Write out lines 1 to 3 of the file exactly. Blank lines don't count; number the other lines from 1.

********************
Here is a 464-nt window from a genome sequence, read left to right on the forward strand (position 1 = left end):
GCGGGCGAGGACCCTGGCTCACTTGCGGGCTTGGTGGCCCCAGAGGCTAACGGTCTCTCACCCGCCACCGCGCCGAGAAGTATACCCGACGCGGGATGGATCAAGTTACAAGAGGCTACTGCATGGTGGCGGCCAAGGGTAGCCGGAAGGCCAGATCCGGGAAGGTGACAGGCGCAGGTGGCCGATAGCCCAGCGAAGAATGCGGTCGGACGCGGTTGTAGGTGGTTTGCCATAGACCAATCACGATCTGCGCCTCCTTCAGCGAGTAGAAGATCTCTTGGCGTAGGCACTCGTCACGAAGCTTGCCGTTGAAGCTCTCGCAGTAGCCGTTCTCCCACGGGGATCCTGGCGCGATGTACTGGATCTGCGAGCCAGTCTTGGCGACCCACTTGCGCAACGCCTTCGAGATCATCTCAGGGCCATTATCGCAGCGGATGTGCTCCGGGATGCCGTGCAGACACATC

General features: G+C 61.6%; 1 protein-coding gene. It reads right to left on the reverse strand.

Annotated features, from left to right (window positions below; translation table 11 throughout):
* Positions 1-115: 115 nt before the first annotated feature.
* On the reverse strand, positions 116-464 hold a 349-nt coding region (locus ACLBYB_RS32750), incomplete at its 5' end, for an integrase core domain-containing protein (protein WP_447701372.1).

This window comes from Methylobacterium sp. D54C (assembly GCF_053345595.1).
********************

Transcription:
Here is a 464-nt window from a genome sequence, read left to right on the forward strand (position 1 = left end):
GCGGGCGAGGACCCTGGCTCACTTGCGGGCTTGGTGGCCCCAGAGGCTAACGGTCTCTCACCCGCCACCGCGCCGAGAAGTATACCCGACGCGGGATGGATCAAGTTACAAGAGGCTACTGCATGGTGGCGGCCAAGGGTAGCCGGAAGGCCAGATCCGGGAAGGTGACAGGCGCAGGTGGCCGATAGCCCAGCGAAGAATGCGGTCGGACGCGGTTGTAGGTGGTTTGCCATAGACCAATCACGATCTGCGCCTCCTTCAGCGAGTAGAAGATCTCTTGGCGTAGGCACTCGTCACGAAGCTTGCCGTTGAAGCTCTCGCAGTAGCCGTTCTCCCACGGGGATCCTGGCGCGATGTACTGGATCTGCGAGCCAGTCTTGGCGACCCACTTGCGCAACGCCTTCGAGATCATCTCAGGGCCATTATCGCAGCGGATGTGCTCCGGGATGCCGTGCAGACACATC

General features: G+C 61.6%; 1 protein-coding gene. It reads right to left on the reverse strand.